Tourism sector short of culinary staff

October, 20/2020 - 07:39
After a "frozen" period during the COVID-19 pandemic, the tourism sector was slowly recovering with rising demands for cooking and bakery staff and chefs in restaurants, hotels, resorts and bakers.


Students in a cooking class. — Photo courtesy of HCM City College of Economics & Tourism 

HÀ NỘI — With the increasing development of tourism and services, working in the culinary industry offers many development opportunities and the possibility of a higher income than other occupations.

However, according to the Việt Nam Chefs Association (VICA), the number of people involved in the culinary profession did not meet the current increasing demand for recruitment.

After a "frozen" period during the COVID-19 pandemic, the tourism sector was slowly recovering, mostly with the boost from domestic travel, and since late August the demand for cooking and bakery staff and chefs in restaurants, hotels, resorts and bakers had risen as the tourism industry started offering new promotion, according to Nhân Dân (People) newspaper.

Lack of skills and qualifications

However, these jobs require experience as well as qualifications.

Many positions at five-star resorts need candidates who have graduated from high school and have work experience.

VICA president Nguyễn Thường Quân told the newspaper that the tourism sector needed 40,000 workers every year, of which culinary staff accounted for 8 per cent.

According to figures released by the Ministry of Planning and Investment, as of late last year, there were about 540,000 restaurants, fast food outlets, cafes, bars and pubs across the country.

However, only 20-30 per cent of culinary workers were professionally trained.

“The number of people trained in cookery schools is lower than those who have hands-on experience as chefs,” said Quân.

“Cooks who have done apprenticeships have limited knowledge of culinary culture, food preservation and processing methods, food hygiene and safety, and do not know about chemical additives and often guess when it comes to seasoning," Quân said.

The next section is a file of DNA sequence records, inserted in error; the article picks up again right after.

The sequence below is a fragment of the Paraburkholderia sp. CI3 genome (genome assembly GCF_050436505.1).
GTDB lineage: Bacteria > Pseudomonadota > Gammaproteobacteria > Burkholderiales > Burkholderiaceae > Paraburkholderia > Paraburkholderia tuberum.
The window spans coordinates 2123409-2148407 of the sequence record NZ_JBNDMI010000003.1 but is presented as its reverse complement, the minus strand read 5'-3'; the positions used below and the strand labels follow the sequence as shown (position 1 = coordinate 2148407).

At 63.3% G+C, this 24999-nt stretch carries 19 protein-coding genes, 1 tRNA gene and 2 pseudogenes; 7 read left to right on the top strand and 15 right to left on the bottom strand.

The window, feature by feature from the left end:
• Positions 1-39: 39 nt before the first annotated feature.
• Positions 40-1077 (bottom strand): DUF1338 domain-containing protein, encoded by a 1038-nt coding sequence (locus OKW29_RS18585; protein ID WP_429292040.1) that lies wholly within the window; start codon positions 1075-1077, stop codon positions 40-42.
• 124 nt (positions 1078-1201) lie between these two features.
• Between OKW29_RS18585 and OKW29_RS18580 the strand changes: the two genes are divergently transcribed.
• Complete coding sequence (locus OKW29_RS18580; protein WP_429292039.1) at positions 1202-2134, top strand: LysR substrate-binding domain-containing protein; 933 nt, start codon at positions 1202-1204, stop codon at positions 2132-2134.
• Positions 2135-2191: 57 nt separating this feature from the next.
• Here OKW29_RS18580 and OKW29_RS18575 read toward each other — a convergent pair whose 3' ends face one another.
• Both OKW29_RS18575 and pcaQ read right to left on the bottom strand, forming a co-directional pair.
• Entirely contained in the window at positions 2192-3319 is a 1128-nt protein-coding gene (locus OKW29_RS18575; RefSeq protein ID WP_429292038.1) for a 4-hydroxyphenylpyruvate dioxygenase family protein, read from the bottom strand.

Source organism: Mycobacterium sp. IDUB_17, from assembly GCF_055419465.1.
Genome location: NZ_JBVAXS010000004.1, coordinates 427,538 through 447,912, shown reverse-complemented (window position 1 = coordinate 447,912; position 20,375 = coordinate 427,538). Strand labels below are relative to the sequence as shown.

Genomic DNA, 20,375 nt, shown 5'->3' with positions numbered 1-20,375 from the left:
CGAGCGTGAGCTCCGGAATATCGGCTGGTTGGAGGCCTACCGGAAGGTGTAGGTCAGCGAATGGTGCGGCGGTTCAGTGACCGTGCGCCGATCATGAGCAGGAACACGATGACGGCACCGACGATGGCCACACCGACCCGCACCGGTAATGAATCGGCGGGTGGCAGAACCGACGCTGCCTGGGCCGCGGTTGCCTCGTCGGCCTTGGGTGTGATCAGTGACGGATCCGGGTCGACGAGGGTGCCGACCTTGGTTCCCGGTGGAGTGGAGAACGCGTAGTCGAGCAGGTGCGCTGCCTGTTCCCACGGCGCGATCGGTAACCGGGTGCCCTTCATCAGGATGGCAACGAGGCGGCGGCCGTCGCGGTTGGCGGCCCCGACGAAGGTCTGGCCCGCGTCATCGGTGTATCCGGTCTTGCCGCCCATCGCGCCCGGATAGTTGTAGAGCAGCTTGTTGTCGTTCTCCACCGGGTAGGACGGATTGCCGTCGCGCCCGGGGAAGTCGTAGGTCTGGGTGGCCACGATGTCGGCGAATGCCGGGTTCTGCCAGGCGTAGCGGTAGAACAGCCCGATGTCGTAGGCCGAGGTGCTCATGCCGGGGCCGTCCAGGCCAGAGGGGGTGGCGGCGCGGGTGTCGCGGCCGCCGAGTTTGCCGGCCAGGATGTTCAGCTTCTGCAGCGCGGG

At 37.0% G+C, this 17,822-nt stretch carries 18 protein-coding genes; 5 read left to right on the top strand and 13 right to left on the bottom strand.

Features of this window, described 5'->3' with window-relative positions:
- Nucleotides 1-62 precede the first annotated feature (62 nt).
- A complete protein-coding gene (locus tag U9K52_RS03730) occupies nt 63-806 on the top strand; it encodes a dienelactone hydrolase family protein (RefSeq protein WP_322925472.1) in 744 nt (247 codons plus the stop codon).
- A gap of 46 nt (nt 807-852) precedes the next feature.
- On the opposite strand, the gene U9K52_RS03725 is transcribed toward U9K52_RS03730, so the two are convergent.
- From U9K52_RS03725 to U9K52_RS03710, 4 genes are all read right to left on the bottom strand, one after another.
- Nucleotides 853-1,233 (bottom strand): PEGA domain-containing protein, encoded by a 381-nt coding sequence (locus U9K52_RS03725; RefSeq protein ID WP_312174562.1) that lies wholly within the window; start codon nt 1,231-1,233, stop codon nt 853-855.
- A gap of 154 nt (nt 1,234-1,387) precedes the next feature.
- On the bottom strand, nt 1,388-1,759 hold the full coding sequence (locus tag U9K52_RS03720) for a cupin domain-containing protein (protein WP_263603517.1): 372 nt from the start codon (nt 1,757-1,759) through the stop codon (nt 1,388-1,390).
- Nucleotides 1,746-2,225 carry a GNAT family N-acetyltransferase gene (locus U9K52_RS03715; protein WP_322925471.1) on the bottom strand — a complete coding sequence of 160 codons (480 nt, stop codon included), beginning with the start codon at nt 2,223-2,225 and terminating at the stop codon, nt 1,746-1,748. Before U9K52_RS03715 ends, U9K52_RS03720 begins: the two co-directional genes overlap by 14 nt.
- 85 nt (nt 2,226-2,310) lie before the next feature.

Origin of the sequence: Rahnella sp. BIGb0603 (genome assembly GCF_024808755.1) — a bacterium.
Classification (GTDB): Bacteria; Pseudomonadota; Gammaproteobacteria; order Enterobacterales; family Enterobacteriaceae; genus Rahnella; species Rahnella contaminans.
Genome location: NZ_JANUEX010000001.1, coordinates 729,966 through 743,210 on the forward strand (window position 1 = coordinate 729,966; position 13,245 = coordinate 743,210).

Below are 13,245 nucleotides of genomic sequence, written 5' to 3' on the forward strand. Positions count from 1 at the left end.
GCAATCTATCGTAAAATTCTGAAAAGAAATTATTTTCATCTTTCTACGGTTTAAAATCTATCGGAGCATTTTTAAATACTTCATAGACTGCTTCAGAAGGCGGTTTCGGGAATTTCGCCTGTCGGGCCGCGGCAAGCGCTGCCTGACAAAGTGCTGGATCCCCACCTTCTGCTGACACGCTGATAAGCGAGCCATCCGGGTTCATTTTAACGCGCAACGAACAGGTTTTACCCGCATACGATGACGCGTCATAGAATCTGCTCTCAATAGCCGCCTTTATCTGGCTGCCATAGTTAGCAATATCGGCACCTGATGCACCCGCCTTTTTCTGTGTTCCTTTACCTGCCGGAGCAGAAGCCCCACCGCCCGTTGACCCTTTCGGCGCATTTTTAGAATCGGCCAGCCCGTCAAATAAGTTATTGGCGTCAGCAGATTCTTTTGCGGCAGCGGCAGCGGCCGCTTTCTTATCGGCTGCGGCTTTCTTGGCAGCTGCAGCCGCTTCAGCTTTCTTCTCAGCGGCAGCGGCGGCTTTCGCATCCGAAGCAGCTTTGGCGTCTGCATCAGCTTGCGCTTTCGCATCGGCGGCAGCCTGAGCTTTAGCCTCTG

Even those with short-term training and certificates had poor skills, Quân said.

This workforce only met the demand for assistants, not chefs, because they had only been on three to six month-cooking classes and did not have the knowledge and skills to be chefs.

Besides, most short-term cooking courses were cheap and did not provide the right equipment for students to train properly, Quân said.

For the luxury dishes with expensive ingredients, students could only learn by "observing", he added.

Untapped potential

Although it is a country with great potential to develop culinary tourism and become "the world's kitchen", Việt Nam has not yet found a way to tap its potential.

“At present, in most big hotels, the chefs are foreigners. This means they do not know the correct way to cook Vietnamese dishes perfectly,” Quân said.

“This was one of the reasons Vietnamese cuisine remained unpopular and had not become an independent tourism product,” he said.

To promote national cuisine as a tourism product, cooks are needed with experience, qualifications and knowledge of culinary culture, food processing techniques, hygiene and safety, and even medical knowledge to ensure dishes are both tasty, safe and nutritious.

Nguyễn Thanh Bình, vice director of the Hotel Department at the Việt Nam National Administration of Tourism, said at present some colleges and vocational training centres were offering cooking and baking classes following the Việt Nam Tourism Occupational Skills Standards (VTOS).

Students were being trained in multiple skills related to various culinary fields such as Vietnamese and western dishes and cakes, said Bình.

Some training establishments such as the Saigontourist Tourism and Hotel College, Hà Nội Tourism College and Pegasus College had quality facilities with experienced trainers who provided students with the knowledge and skills needed to work at high-end tourist establishments, Bình said.

"Large hotel groups had their own training systems, the staff working there were improved professionalism, matured over time, meeting the requirements of the four to five-star hotels and resorts," she said.

At present, many colleges send their students to work as interns in hotels and resorts to give the experience of a professional working environment.

“Learning in schools helps students grasp the basic knowledge of the profession, while internships in the hotel environment enrich their knowledge and give them the confidence to apply for jobs after graduation,” said Hoàng Văn Tùng, a cooking teacher at Lê Quý Đôn Technology College. — VNS